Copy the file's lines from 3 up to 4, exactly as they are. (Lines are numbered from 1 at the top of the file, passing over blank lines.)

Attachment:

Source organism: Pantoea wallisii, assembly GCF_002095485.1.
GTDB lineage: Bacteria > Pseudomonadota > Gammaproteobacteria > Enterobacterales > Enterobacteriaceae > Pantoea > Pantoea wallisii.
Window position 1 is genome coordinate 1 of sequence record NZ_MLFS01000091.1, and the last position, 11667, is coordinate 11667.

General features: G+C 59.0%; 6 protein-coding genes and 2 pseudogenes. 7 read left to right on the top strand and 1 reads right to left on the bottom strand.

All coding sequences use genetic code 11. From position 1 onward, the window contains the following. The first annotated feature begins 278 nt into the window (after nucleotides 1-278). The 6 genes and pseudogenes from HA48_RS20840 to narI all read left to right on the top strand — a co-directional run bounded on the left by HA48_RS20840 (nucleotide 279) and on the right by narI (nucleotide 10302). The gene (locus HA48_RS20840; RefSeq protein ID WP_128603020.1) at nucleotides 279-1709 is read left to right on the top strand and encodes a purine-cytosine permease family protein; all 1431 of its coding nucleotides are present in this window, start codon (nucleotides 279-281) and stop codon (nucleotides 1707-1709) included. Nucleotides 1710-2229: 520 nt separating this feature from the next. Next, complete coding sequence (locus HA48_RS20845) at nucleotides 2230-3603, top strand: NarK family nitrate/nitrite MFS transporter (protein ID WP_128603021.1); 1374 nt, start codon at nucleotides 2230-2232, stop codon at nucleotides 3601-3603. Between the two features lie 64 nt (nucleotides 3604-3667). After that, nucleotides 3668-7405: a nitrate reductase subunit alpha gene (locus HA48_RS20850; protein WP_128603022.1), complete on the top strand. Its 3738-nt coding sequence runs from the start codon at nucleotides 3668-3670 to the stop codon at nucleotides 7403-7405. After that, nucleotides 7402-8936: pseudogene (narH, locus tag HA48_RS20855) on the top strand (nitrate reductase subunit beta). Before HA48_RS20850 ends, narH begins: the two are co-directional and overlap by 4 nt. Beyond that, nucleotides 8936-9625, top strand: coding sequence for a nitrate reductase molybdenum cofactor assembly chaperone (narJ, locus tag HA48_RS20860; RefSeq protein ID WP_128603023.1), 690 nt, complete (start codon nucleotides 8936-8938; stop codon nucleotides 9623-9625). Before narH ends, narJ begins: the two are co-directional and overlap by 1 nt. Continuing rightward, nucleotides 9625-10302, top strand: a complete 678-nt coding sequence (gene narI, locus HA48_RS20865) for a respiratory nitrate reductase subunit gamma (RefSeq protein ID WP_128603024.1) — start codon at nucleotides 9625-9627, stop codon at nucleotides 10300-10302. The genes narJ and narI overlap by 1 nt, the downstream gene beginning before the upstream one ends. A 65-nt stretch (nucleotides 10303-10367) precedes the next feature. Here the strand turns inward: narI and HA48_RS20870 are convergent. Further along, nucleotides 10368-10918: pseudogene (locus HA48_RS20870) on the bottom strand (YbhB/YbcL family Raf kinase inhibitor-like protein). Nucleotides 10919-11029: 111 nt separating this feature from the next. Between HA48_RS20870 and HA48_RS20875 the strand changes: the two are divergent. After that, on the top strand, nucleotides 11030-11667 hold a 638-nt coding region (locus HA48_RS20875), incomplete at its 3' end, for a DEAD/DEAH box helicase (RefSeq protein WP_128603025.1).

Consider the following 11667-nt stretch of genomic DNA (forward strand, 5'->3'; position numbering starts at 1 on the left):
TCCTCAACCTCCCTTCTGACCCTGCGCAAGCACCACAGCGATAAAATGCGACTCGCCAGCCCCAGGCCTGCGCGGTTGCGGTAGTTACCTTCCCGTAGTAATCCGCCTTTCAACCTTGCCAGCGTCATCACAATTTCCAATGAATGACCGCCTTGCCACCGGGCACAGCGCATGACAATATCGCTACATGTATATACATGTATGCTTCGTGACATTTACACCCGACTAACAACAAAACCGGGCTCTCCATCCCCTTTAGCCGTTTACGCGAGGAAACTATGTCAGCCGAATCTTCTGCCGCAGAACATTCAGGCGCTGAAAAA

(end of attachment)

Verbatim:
Window position 1 is genome coordinate 1 of sequence record NZ_MLFS01000091.1, and the last position, 11667, is coordinate 11667.

General features: G+C 59.0%; 6 protein-coding genes and 2 pseudogenes. 7 read left to right on the top strand and 1 reads right to left on the bottom strand.